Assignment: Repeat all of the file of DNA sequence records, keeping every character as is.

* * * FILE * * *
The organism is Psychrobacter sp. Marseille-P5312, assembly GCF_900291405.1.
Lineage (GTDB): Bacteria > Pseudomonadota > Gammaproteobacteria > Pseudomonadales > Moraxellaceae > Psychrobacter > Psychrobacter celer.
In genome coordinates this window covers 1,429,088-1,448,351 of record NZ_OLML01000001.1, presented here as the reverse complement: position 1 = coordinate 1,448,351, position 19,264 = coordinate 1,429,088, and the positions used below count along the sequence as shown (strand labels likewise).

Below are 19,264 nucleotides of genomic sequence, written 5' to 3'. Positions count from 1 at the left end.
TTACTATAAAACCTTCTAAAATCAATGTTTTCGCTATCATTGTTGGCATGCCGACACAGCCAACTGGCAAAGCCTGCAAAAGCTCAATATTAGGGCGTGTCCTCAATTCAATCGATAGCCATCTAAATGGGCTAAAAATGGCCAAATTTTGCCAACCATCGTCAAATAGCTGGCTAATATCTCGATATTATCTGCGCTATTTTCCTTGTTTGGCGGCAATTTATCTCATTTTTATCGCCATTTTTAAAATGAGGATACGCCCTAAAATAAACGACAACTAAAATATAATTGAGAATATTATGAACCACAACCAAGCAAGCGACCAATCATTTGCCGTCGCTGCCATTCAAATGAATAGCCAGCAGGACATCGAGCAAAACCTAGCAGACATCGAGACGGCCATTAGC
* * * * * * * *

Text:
The organism is Psychrobacter sp. Marseille-P5312, assembly GCF_900291405.1.
Lineage (GTDB): Bacteria > Pseudomonadota > Gammaproteobacteria > Pseudomonadales > Moraxellaceae > Psychrobacter > Psychrobacter celer.
In genome coordinates this window covers 1,429,088-1,448,351 of record NZ_OLML01000001.1, presented here as the reverse complement: position 1 = coordinate 1,448,351, position 19,264 = coordinate 1,429,088, and the positions used below count along the sequence as shown (strand labels likewise).

Below are 19,264 nucleotides of genomic sequence, written 5' to 3'. Positions count from 1 at the left end.
TTACTATAAAACCTTCTAAAATCAATGTTTTCGCTATCATTGTTGGCATGCCGACACAGCCAACTGGCAAAGCCTGCAAAAGCTCAATATTAGGGCGTGTCCTCAATTCAATCGATAGCCATCTAAATGGGCTAAAAATGGCCAAATTTTGCCAACCATCGTCAAATAGCTGGCTAATATCTCGATATTATCTGCGCTATTTTCCTTGTTTGGCGGCAATTTATCTCATTTTTATCGCCATTTTTAAAATGAGGATACGCCCTAAAATAAACGACAACTAAAATATAATTGAGAATATTATGAACCACAACCAAGCAAGCGACCAATCATTTGCCGTCGCTGCCATTCAAATGAATAGCCAGCAGGACATCGAGCAAAACCTAGCAGACATCGAGACGGCCATTAGC